1. leading strategic planning for risk minimization activities for the research portfolio as a whole as well as for individual products;

  2. executing or overseeing the execution of “best-in-class” risk minimization program design, implementation, and evaluation using knowledge from implementation science in health;

  3. conducting targeted research to develop improved risk minimization tools, methodologies, and evaluation approaches that support the company’s pipeline and marketed products’ portfolio;

  4. establishing a knowledge management system that: a) documents both internal and external “lessons learned” and the evolving risk minimization requirements and practices of regulatory authorities worldwide, and b) promulgates best practices in risk minimization science to internal teams;

  5. optimizing operational and cost efficiencies of risk minimization processes by standardizing processes where appropriate and leveraging preferred supplier and service provider arrangements;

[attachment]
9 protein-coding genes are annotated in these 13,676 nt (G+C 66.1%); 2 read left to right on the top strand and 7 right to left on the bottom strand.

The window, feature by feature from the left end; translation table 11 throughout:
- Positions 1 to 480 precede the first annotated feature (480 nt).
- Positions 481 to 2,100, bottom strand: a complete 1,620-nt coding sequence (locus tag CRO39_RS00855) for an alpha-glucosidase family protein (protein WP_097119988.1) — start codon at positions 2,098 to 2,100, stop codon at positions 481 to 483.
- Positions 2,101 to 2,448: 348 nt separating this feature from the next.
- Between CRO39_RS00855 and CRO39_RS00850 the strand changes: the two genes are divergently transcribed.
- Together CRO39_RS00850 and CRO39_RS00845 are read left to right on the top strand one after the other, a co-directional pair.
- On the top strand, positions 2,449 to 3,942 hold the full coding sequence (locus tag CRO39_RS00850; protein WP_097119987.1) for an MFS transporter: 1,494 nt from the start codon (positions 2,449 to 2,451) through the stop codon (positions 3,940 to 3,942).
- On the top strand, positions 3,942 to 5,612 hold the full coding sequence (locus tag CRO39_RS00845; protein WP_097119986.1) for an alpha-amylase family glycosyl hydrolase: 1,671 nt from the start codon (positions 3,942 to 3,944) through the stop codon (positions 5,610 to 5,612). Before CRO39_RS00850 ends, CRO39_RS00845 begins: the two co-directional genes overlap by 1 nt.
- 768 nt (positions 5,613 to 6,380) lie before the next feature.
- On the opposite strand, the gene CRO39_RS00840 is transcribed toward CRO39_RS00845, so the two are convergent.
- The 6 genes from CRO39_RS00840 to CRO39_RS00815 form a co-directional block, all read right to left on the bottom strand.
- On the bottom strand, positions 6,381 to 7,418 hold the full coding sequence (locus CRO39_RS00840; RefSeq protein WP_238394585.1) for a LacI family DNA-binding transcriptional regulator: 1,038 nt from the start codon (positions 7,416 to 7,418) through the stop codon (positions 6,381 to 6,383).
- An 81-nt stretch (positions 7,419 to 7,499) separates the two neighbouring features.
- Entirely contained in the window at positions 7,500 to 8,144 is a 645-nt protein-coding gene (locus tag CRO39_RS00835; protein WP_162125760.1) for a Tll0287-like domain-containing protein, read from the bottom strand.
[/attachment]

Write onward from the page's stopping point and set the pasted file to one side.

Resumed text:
6. publishing risk minimization evaluations and research findings in order to advance the science in a “pre-competitive” context; and

  7. achieving a sustained level of compliance globally with regard to risk minimization commitments through standard setting, monitoring, and ongoing technical support to company affiliate offices.

Making the business case

So what is the business case for more proactive integration of risk minimization efforts into the drug development process? Some argue that changing the current development paradigm adds extra cost and requires additional communication coordination which will ultimately be transferred to the patients who would have to absorb the cost. On the other hand, many drugs would not otherwise be approved, or allowed to remain on the market, without effective risk minimization programs.2